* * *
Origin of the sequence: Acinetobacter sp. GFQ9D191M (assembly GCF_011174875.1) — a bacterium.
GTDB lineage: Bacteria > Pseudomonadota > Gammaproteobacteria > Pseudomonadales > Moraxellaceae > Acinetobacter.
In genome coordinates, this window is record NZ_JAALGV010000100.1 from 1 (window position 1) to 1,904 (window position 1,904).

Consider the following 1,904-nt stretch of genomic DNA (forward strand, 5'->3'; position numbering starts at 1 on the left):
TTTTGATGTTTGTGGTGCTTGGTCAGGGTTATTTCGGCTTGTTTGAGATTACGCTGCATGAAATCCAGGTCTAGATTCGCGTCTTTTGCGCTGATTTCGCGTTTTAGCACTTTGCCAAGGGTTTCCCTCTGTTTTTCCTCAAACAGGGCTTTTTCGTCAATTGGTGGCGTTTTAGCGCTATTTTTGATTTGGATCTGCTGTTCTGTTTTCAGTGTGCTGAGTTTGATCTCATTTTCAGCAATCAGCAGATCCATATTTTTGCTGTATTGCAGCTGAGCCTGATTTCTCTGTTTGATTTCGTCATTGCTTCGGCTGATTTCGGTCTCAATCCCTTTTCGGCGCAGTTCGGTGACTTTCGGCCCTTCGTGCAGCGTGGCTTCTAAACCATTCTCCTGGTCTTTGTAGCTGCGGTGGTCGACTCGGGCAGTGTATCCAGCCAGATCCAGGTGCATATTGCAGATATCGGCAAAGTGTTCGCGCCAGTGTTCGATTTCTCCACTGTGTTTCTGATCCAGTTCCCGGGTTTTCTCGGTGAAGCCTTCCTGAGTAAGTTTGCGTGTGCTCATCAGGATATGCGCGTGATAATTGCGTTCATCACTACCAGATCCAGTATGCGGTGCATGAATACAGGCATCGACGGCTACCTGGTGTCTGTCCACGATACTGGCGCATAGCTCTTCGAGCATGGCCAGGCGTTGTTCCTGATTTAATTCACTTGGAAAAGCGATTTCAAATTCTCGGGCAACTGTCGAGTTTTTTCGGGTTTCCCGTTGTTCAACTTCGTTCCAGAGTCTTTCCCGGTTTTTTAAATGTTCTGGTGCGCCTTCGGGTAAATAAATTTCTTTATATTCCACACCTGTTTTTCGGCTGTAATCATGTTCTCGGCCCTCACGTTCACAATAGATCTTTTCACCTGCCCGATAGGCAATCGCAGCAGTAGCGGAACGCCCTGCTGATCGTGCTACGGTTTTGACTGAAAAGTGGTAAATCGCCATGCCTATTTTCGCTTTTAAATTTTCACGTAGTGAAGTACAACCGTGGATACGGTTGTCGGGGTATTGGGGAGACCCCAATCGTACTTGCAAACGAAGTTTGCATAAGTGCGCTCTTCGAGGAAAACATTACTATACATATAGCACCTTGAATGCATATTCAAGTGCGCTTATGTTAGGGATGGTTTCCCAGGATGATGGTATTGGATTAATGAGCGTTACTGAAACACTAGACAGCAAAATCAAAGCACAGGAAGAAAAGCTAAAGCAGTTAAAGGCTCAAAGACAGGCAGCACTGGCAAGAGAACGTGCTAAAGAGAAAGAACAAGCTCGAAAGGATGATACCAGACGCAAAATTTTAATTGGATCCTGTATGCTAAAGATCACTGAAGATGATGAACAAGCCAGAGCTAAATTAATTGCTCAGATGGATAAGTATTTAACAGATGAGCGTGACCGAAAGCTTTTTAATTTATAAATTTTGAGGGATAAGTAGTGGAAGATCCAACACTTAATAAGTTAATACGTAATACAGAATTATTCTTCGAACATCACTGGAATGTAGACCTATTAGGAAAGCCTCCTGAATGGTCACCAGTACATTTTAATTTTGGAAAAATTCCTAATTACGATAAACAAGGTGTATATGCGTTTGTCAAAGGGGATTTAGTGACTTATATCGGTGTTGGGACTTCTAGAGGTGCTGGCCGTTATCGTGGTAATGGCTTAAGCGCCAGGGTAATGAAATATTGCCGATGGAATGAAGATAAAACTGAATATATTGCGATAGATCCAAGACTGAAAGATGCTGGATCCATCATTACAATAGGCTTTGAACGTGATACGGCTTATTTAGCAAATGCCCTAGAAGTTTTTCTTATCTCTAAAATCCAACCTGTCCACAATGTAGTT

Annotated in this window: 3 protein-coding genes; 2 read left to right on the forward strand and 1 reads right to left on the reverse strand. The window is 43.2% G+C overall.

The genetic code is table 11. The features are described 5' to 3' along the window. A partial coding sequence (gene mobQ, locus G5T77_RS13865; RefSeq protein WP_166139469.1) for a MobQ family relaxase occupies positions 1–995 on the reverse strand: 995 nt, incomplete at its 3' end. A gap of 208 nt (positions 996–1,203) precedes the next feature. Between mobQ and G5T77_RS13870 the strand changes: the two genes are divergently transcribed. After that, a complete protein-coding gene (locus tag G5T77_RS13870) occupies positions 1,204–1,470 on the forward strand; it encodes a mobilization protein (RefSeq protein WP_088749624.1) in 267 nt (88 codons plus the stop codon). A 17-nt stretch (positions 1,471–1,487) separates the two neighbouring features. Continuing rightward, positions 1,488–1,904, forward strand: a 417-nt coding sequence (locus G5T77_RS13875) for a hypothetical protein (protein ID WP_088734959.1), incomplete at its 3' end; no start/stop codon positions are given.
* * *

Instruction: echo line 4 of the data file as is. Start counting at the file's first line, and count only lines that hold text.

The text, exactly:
Consider the following 1,904-nt stretch of genomic DNA (forward strand, 5'->3'; position numbering starts at 1 on the left):